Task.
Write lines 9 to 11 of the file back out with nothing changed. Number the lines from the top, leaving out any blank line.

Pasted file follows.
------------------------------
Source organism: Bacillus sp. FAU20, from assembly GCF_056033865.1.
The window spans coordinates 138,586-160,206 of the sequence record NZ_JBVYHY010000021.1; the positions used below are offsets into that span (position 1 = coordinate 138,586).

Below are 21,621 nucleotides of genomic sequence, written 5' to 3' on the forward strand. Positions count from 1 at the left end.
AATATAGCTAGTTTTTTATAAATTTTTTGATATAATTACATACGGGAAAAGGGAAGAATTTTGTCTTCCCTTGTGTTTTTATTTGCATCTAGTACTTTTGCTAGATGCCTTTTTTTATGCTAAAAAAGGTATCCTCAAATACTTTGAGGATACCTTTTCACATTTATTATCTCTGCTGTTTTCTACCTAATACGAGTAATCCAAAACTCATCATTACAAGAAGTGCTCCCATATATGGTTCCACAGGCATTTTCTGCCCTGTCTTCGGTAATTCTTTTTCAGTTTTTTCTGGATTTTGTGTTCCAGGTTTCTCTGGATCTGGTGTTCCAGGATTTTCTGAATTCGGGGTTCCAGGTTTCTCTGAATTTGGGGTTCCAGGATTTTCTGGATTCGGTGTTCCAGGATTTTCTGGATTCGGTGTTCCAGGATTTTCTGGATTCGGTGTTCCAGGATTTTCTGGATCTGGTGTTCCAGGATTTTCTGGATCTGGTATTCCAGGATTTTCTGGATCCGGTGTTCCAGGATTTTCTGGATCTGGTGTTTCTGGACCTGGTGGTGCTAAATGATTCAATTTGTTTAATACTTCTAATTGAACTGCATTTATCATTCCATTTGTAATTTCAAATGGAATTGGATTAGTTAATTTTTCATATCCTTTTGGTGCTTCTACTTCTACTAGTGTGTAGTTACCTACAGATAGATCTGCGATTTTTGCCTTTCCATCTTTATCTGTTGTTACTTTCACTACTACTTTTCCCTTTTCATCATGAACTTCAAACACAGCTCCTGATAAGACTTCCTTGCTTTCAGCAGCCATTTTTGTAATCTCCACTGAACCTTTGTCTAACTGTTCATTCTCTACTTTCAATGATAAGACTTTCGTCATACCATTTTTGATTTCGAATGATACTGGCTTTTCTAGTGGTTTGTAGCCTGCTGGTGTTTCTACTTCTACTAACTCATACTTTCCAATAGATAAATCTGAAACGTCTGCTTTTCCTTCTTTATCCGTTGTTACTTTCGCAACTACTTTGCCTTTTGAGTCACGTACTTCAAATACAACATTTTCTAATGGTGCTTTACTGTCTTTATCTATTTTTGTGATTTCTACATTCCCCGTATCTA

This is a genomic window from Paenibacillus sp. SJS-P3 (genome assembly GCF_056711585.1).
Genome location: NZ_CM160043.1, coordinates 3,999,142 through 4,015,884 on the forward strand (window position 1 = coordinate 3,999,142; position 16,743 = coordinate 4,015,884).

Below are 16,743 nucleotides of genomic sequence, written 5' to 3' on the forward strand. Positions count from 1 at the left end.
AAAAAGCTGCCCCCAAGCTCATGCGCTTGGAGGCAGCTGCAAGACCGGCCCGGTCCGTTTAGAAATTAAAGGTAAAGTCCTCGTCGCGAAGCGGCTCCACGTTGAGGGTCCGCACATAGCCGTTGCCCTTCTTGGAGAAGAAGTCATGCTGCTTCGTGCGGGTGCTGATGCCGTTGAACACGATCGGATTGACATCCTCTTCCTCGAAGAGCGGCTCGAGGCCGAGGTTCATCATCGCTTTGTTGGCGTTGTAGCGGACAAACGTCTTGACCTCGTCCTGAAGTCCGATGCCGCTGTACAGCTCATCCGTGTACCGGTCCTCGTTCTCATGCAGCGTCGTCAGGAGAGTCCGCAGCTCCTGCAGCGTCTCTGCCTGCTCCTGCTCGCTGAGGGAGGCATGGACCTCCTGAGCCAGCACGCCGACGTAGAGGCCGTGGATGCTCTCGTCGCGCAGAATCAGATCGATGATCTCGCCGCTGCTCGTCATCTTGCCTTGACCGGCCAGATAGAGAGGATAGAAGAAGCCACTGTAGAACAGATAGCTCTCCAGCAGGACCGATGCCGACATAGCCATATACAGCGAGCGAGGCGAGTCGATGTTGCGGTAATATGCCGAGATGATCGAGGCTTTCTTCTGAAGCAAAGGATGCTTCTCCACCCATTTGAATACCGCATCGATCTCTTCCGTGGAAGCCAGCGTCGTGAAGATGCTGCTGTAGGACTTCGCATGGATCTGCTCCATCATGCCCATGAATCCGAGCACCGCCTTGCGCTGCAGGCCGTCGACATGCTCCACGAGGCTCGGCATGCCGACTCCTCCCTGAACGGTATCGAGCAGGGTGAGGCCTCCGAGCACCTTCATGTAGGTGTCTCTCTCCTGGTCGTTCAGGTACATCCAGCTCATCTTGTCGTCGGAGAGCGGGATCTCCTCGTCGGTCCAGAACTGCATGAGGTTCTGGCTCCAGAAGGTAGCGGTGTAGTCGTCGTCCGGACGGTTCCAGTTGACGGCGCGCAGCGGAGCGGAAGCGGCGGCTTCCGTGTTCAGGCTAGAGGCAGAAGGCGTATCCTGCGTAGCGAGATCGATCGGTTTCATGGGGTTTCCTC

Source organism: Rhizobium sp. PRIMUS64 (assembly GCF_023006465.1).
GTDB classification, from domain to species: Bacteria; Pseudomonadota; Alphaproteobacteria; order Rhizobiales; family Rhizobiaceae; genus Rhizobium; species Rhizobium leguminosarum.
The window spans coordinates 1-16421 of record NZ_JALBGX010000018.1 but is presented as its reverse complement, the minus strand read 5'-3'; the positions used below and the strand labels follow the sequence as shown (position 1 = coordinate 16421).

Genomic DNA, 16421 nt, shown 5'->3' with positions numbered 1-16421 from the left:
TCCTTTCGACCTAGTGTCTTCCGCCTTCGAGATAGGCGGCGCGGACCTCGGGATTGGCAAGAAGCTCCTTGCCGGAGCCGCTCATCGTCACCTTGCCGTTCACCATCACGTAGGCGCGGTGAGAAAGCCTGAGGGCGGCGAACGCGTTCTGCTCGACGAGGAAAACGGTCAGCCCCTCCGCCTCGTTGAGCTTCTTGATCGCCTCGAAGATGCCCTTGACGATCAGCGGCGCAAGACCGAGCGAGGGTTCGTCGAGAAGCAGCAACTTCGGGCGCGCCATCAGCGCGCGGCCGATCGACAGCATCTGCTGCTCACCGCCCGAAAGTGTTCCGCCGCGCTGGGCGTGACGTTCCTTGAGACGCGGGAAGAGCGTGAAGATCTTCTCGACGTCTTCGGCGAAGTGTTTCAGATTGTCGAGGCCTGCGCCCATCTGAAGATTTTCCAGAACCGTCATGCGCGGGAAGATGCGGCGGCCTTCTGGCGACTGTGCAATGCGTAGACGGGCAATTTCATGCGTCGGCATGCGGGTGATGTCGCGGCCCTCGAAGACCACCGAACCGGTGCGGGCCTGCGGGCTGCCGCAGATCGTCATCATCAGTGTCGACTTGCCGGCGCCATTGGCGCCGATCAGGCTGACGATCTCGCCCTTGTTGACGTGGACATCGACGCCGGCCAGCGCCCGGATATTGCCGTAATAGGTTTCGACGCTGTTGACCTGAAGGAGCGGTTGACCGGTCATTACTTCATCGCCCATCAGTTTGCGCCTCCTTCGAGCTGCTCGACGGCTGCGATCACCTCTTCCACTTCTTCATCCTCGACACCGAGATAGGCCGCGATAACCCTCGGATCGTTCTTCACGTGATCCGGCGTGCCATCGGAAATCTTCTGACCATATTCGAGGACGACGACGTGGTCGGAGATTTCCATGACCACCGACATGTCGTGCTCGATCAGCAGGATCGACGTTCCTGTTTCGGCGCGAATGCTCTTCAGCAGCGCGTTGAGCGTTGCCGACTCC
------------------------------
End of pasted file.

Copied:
Source organism: Rhizobium sp. PRIMUS64 (assembly GCF_023006465.1).
GTDB classification, from domain to species: Bacteria; Pseudomonadota; Alphaproteobacteria; order Rhizobiales; family Rhizobiaceae; genus Rhizobium; species Rhizobium leguminosarum.
The window spans coordinates 1-16421 of record NZ_JALBGX010000018.1 but is presented as its reverse complement, the minus strand read 5'-3'; the positions used below and the strand labels follow the sequence as shown (position 1 = coordinate 16421).